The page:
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Libvaria





Last Build Date: Fri, 03 Oct 2014 04:57:33 +0000

 



Ex Libris Day - Digitool

Mon, 31 Jul 2006 06:07:00 +0000

(image)
On Monday, 17 July, my colleague Peta Hopkins and I attended a workshop in Sydney hosted by Ex Libris. This photo was taken by Peta after the workshop when we had a quick dinner at King's Cross (my first visit there!) before rushing to get a taxi to the airport.

Ex Libris took the opportunity to showcase their digital assets management solution, Digitool and obtain feedback from current Australian users as well as users of other similar products like us.

It was very interesting to hear what is being done at a number of institutions around the country and we will be watching with interest as Ex Libris unveils its plans for an ASP version of Digitool. I am sure they also picked up a few good tips from the feedback and discussion.



The Successful Repository

Sat, 01 Jul 2006 02:28:00 +0000

This APSR event on 29 June in Brisbane was really excellent. Besides listening to top quality local and international speakers the day also afforded the opportunity for the relatively new Aus/NZ users of Digital Commons to get together for the first time, at the end of the day.

It was particularly satisfying to listen to Susan Gibbons from Rochester University in the US and reflect that Digital Commons is an excellent product as it allows us to do all the significant things she mentioned, such as creating Personal Researcher Pages. Hearing the other speakers from UQ, QUT etc. highlighted again that we have all gone down similar paths with respect to policy matters, selling the idea of the repository to researchers, etc - and will continue to move down similar paths and can learn a lot from each other. Hence the importance of the Aus/NZ DC users keeping in touch.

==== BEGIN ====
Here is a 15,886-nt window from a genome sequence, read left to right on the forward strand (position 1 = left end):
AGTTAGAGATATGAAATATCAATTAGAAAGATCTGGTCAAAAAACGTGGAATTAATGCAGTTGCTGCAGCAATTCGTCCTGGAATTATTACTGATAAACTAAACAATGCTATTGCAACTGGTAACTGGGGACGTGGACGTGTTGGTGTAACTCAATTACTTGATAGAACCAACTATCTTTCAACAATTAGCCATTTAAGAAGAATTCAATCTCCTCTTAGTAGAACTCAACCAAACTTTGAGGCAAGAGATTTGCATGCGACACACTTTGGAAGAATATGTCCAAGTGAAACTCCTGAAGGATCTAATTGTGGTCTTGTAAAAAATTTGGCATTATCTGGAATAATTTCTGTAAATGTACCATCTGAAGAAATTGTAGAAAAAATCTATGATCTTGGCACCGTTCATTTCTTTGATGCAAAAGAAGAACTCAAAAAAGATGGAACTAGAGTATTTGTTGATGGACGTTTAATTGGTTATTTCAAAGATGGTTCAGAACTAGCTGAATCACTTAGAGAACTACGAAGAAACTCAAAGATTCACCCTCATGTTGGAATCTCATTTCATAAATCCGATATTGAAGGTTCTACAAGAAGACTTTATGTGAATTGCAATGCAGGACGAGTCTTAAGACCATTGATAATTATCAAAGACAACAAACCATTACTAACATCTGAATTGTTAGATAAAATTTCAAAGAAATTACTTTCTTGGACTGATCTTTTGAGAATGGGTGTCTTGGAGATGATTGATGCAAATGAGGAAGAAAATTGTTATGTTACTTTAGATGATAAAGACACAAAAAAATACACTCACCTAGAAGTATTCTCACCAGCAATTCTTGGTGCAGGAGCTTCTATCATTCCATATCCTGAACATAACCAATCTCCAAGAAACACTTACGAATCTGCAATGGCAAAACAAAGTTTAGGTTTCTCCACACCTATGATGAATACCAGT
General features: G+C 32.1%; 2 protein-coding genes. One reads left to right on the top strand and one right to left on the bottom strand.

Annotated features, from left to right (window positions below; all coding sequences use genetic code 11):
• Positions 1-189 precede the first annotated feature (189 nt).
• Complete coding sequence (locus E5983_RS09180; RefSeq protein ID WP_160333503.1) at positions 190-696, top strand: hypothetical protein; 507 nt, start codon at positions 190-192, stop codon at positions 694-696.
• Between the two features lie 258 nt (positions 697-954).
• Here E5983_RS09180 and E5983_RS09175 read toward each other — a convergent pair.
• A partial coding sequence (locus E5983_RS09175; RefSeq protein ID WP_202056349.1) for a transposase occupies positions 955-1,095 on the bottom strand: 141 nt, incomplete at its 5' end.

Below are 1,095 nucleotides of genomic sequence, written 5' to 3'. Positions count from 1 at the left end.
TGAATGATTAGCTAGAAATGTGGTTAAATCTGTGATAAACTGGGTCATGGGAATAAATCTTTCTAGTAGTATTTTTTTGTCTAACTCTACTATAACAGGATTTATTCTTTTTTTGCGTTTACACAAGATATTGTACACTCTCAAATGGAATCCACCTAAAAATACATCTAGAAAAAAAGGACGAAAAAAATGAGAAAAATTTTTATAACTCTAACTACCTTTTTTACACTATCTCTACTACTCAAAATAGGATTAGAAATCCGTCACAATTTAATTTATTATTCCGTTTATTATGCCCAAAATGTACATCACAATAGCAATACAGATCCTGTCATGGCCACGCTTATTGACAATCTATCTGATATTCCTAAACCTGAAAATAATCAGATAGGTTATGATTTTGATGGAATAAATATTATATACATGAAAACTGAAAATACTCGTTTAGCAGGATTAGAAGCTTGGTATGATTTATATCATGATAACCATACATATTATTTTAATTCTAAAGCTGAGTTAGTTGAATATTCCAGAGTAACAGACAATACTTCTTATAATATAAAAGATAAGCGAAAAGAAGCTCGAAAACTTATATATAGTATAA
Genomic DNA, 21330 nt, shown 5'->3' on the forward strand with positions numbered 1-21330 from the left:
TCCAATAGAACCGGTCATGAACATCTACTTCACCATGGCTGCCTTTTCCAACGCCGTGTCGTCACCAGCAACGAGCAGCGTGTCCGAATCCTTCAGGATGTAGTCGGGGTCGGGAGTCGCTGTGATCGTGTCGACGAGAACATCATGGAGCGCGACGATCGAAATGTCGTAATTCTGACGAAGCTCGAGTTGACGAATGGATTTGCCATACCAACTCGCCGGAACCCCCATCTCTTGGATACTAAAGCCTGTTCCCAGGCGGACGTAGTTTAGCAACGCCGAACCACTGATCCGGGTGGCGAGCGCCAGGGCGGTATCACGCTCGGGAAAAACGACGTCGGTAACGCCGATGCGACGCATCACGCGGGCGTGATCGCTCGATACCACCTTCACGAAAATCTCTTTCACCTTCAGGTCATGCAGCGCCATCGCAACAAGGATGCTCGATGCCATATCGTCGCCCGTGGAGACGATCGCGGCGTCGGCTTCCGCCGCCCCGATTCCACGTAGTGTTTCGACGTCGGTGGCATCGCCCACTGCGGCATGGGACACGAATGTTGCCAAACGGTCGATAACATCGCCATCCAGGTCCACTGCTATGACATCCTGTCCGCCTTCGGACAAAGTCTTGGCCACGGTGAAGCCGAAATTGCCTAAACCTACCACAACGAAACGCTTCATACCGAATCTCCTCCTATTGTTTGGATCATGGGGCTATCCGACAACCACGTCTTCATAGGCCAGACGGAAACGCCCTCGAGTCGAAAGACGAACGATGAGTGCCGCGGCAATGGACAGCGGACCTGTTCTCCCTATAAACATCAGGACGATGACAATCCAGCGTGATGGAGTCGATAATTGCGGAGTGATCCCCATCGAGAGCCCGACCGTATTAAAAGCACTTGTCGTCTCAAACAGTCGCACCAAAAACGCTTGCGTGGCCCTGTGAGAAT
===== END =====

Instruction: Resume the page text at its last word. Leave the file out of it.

An interesting point made by Susan was that when talking about the institutional respository, librarians need three distinct "voices" and that it is important to focus on the issues that are relevant to each audience and not to mix them: institutional voice, faculty/academic staff voice and library voice.

A concluding observation - it seemed to me that both locally in Aus/NZ and in the US, that self-archiving is just not taking off and the academics simply prefer the Library to do it for them. Again - this was gratifying to hear as it is a strategy purposefully chosen at Bond University.



AVCC Library Conference, Adelaide, 22-23 June 2006

Wed, 28 Jun 2006 09:14:00 +0000